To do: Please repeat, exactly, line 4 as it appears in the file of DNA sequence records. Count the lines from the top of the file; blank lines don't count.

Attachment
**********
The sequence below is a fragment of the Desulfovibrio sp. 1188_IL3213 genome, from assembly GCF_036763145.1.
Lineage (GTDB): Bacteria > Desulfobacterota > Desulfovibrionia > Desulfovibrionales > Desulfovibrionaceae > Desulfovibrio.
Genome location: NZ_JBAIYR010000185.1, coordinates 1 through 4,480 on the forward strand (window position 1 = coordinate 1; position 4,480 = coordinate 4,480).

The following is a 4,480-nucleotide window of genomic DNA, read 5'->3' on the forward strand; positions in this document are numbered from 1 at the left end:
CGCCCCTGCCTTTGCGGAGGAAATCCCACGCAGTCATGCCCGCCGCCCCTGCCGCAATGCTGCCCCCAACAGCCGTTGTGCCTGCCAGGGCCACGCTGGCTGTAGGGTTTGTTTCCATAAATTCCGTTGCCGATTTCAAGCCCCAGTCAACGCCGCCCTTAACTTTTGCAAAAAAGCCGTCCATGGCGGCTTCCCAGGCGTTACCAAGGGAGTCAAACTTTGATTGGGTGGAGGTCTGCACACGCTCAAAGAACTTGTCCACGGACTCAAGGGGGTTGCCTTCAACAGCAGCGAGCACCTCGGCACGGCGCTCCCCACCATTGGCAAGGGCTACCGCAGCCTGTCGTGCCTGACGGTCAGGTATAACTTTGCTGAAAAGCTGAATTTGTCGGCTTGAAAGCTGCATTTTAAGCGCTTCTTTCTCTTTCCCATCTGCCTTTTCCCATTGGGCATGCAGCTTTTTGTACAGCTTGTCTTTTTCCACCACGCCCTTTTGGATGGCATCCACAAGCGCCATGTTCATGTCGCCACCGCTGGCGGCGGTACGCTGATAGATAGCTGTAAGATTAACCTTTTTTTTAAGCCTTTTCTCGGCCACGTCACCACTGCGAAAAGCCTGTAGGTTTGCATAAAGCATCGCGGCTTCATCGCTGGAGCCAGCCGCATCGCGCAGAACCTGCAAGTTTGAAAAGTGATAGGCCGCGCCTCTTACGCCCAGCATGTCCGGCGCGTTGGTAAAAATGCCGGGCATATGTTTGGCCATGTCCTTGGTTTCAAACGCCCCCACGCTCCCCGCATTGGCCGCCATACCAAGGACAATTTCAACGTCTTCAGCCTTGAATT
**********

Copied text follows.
The following is a 4,480-nucleotide window of genomic DNA, read 5'->3' on the forward strand; positions in this document are numbered from 1 at the left end: